A walk down memory lane with ’64 All-Star Ron Hunt

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72-year-old Ron Hunt is a small-town country boy from Missouri.  These days, he walks a bit slower and needs a cane to get around.  However, the former Mets’ second baseman says nothing would keep him away from the Mets hosting the All-Star Game for the first time since 1964.  When he became the first Mets player ever to start in the Midsummer Classic, “My manager Casey Stengal pushed for me to become an All-Star, telling everyone I was having a better year than Bill Mazeroski.”

At the All-Star FanFest Hunt, Hunt and his wife of 52 years, Jackie, took a stroll down memory lane, made possible by a scrapbook from a fan.  It included a picture of Hunt with Yankees’ great Mickey Mantel, along with pictures and articles from the historic 1964 season. As the couple reflected on the halcyon days, Jackie remembers vividly what they did back in ’64 when they learned Hunt made the All-Star team: “We went out shopping for an air conditioner for our apartment.”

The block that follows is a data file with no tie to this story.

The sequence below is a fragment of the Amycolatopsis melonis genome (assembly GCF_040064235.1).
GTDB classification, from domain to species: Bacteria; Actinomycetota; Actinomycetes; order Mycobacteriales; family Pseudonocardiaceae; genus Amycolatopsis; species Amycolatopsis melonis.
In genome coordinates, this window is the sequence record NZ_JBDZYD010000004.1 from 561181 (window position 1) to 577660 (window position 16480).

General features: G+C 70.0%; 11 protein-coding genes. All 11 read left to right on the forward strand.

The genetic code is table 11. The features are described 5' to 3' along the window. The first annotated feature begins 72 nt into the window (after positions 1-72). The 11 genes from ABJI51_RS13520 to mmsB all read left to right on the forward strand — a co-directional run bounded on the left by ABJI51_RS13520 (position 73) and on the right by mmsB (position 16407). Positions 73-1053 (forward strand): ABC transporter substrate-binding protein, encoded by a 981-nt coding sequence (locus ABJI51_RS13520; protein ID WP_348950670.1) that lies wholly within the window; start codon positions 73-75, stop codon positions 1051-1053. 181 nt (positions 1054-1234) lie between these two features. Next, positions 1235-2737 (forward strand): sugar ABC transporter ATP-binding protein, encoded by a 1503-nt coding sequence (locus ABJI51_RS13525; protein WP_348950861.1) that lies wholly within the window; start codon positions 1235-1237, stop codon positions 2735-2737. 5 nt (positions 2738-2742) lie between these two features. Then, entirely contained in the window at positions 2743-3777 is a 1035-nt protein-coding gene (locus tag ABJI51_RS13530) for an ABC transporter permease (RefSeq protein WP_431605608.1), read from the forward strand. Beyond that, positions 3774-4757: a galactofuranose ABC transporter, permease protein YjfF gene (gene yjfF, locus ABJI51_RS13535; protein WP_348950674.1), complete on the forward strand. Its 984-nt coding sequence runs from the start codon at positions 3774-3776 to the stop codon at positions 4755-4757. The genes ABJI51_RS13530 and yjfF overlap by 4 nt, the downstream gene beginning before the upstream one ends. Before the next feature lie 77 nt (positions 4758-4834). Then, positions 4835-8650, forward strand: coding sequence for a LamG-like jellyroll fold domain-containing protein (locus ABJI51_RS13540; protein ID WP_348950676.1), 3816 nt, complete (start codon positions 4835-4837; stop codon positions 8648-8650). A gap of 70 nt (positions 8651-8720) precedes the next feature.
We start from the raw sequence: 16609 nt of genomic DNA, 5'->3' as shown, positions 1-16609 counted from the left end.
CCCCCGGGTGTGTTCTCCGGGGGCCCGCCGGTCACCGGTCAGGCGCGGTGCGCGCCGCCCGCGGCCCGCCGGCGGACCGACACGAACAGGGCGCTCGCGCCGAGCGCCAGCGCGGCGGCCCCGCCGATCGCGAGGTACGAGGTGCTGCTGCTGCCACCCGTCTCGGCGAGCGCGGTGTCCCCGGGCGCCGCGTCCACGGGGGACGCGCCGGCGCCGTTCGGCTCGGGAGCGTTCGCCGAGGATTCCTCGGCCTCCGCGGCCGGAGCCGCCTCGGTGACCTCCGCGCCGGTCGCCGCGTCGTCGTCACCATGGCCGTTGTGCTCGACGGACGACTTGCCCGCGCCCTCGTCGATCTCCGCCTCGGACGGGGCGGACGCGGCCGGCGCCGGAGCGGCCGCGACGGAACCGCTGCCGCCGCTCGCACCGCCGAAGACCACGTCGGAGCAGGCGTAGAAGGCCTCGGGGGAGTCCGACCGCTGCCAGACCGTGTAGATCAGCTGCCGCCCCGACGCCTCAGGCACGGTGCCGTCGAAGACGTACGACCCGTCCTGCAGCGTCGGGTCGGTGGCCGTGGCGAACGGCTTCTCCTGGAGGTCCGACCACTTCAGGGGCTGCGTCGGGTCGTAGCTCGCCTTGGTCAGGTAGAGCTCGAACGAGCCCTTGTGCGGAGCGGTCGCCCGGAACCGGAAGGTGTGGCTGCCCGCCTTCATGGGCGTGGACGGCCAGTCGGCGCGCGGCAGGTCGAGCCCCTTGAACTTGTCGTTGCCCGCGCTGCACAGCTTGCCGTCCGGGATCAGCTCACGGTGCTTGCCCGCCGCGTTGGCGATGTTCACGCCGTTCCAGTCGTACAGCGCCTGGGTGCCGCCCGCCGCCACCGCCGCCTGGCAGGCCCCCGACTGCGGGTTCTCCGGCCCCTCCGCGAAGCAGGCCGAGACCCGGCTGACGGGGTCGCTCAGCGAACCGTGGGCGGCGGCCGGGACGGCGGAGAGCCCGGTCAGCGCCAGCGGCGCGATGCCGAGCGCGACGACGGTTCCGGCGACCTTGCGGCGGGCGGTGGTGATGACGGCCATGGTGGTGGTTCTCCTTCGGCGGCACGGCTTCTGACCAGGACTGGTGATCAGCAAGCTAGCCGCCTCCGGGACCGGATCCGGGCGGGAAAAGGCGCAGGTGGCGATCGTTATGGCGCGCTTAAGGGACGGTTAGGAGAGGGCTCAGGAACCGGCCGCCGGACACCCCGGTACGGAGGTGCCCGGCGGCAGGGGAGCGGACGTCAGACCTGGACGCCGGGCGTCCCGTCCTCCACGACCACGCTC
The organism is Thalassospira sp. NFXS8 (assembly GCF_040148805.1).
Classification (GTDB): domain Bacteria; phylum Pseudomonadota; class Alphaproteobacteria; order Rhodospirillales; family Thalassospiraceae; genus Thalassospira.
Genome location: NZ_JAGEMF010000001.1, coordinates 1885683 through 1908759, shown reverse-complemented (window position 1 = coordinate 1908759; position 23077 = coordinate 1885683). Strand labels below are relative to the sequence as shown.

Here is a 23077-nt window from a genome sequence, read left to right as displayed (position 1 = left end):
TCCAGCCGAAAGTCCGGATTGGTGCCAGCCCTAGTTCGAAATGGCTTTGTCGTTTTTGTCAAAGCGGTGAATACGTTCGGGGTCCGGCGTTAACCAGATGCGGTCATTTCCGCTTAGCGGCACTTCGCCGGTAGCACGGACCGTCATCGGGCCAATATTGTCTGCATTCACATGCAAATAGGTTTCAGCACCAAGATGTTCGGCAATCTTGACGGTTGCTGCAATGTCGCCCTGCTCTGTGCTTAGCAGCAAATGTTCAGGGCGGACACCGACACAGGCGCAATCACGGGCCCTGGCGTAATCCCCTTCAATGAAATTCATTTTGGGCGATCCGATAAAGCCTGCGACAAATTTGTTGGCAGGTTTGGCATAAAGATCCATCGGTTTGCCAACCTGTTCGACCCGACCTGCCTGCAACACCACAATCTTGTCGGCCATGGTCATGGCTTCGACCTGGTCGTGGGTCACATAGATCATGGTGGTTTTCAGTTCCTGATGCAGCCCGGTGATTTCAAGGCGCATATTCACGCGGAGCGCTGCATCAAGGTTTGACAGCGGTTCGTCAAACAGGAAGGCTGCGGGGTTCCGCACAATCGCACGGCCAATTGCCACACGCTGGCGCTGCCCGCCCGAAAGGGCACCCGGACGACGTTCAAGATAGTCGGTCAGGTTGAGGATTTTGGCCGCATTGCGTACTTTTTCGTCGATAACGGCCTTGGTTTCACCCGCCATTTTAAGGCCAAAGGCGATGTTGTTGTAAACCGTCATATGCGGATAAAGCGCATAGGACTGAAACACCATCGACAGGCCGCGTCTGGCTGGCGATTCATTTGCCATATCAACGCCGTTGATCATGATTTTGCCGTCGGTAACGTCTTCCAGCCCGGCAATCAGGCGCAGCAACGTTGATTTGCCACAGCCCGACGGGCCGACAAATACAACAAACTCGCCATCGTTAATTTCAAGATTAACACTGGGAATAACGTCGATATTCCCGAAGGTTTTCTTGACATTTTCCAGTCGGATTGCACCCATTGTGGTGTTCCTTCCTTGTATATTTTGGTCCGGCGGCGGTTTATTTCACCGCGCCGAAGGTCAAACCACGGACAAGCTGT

Hunt remembers his first All-Star Game like it was yesterday.  The 23-year-old was one of the toughest outs in baseball. He was a scrappy player batting over 300 in his All-Star year and led the league in being hit by pitches.   Hunt, who was runner-up to Pete Rose for Rookie of the Year in ’63, says he was not in awe of any of the future  Hall of Famers in the Midsummer Classic.

How surreal was it? A little known slugger was sent in to pitch for Hunt in the 9th inning of  the ’64 All-Star Game: “Manager Walter Alston came to me in the 9th inning  when we were trailing the Al, and told me Hank Aaron was going to pinch hit for me.”

Another surreal moment came at the All-Star FanFest.  An autograph-seeker produced what he claims are an actual pair of game-worn pants Hunt wore in the ’65 season — and that was a curve ball even Hunt didn’t  knew was coming. Hunt is mystified: “I didn’t know where he got my pants!”

Hunt has had a very successful career away from baseball.  He ran a youth baseball league for 18 years, but now he and Jackie run a 110-acre ranch, complete with cattle, in Wenztville, Mo.

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